[caption id=”” align=”alignleft” width=”320” caption=”Picture of Leipzig ©2002 by James Martin”][/caption]
Though I first learned this last year, I’ve kept mum until the official papers arrived verifying that I’d been granted a Guest Professorship at Leipzig University. That’s the Leipzig in Germany, with a university founded in 1409 no less, and it’s the Picador Guest Professorship for Literature in the university’s American Studies department. The papers arrived on Friday.
It’s a wonderful program which will give us four months (we’ll be there for the winter October-February semester) in a city known for its history, music, and art. If that sounds like a dry description of any of a hundred European cities, it is—but from what I can tell “dry” doesn’t apply to Leipzig at all. Check out this piece from Conde Nast Traveler.
And while today neo-Nazi rowdies plague much of the former German Democratic Republic, Leipzig seems a bulwark of the values of a democratic society. Three times a year, neo-Nazis arrive by train to march through town. “They never get farther than the railroad station,” Mark Hamilton, a Scottish artist and adopted Leipziger, assured me. Families come out and block the street, and what is peculiarly called “the radical Left”—a prominent faction among the city’s nearly forty thousand students—has been known to stand among them bearing American and Israeli flags.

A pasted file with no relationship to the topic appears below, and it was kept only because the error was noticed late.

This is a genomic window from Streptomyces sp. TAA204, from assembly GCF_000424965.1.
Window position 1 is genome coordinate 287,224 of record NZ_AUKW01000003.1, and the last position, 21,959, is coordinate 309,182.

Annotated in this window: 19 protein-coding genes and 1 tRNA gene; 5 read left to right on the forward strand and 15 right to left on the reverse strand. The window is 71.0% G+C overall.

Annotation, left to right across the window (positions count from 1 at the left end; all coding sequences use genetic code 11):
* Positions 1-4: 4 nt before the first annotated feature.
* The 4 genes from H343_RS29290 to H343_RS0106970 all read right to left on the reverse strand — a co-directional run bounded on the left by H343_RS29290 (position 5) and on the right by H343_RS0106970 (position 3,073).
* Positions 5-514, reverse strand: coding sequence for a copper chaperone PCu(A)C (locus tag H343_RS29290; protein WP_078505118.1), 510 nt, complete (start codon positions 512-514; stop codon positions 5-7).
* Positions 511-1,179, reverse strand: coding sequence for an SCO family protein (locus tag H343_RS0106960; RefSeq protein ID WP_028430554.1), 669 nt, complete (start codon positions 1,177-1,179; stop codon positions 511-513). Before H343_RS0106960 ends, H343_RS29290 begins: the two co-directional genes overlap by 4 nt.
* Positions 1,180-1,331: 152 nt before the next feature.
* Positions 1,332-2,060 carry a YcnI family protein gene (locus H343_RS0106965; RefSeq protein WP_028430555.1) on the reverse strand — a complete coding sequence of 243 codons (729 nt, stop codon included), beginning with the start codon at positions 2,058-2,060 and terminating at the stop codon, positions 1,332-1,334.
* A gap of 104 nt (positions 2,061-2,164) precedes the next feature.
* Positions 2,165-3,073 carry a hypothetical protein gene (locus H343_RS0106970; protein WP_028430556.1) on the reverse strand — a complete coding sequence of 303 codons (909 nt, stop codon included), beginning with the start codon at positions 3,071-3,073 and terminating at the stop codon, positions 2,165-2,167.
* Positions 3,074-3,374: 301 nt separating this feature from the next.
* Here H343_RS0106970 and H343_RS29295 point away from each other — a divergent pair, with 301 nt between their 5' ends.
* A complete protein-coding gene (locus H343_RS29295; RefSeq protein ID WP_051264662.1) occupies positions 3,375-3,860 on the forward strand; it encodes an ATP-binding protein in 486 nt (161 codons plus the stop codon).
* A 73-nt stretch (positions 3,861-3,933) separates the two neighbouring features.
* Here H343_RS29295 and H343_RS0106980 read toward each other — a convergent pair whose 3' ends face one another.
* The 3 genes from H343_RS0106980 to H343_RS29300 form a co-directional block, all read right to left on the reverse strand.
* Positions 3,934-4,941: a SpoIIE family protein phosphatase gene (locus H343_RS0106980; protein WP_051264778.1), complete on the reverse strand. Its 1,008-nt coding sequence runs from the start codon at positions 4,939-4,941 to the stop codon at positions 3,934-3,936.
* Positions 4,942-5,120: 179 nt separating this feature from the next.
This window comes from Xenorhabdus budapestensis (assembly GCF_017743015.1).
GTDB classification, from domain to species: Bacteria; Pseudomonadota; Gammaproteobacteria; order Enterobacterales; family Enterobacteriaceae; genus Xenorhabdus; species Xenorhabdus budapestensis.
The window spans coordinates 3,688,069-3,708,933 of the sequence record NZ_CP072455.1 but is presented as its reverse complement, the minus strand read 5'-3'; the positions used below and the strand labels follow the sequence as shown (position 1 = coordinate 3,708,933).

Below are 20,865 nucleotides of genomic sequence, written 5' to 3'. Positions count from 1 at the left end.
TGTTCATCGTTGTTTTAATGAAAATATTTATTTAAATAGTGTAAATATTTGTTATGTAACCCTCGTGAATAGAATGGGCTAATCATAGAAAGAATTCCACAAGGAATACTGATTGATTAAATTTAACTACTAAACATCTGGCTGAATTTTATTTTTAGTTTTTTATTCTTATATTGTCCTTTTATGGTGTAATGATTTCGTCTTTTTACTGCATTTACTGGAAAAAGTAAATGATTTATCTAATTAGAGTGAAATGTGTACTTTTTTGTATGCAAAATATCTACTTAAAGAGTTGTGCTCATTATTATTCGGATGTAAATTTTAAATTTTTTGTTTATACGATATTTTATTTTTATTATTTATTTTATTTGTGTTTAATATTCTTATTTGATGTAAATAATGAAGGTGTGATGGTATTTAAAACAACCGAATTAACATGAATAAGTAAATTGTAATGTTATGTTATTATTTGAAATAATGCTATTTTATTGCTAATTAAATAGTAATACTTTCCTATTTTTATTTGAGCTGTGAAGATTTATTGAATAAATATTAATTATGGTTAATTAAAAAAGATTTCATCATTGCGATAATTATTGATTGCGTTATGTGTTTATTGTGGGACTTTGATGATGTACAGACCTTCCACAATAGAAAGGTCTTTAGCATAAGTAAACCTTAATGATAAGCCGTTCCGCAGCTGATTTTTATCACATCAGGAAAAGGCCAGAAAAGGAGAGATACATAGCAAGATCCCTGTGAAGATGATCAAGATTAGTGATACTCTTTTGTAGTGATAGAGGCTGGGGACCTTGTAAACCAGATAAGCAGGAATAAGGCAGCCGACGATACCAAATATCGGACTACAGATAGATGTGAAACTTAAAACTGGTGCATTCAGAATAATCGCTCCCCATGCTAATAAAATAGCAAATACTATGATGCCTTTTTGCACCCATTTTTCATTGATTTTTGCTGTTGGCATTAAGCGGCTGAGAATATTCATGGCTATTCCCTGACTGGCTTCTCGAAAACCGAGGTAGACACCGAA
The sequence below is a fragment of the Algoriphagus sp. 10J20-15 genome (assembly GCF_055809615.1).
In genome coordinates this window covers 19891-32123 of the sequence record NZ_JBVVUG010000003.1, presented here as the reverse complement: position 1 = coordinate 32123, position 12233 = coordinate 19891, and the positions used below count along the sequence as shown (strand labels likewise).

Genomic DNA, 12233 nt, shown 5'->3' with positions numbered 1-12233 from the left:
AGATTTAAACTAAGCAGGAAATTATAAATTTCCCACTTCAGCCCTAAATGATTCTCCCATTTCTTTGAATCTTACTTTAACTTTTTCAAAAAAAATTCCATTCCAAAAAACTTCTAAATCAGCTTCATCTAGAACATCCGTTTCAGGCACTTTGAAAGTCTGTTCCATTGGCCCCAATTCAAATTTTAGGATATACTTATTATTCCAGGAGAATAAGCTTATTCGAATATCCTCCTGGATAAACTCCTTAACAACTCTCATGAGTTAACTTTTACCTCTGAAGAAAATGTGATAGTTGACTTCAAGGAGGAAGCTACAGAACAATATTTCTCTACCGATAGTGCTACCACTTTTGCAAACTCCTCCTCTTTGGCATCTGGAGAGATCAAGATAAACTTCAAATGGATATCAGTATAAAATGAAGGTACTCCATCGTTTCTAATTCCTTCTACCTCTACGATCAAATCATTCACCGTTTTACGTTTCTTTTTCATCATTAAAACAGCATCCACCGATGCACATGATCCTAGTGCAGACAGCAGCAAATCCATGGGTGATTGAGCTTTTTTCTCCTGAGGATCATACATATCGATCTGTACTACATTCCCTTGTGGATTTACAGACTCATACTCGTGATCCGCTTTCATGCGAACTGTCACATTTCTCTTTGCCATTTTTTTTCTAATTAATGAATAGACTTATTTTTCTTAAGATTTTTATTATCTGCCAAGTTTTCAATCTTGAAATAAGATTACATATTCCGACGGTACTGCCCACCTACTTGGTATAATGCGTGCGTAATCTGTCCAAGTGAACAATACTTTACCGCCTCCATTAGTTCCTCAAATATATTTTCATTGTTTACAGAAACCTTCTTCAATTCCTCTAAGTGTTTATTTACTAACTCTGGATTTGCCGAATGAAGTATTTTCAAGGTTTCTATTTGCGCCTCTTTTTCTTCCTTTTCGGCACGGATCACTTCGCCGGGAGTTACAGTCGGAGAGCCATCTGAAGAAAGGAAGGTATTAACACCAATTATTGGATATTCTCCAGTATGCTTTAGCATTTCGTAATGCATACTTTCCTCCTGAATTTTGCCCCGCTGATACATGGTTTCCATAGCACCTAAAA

Nowadays, Leipzig spends about $135 million a year on cultural affairs, the equivalent of what Frankfurt, a city with three times its 500,000 population, budgets. The person in charge of culture in this city is Georg Girardet, a Bavarian of Huguenot descent. Girardet is the deputy mayor for cultural affairs. No other German city has a deputy mayor specifically for culture, and the importance of the post is underlined by the fact that you have to run for office to get it. Girardet has been elected three times since he arrived in 1991.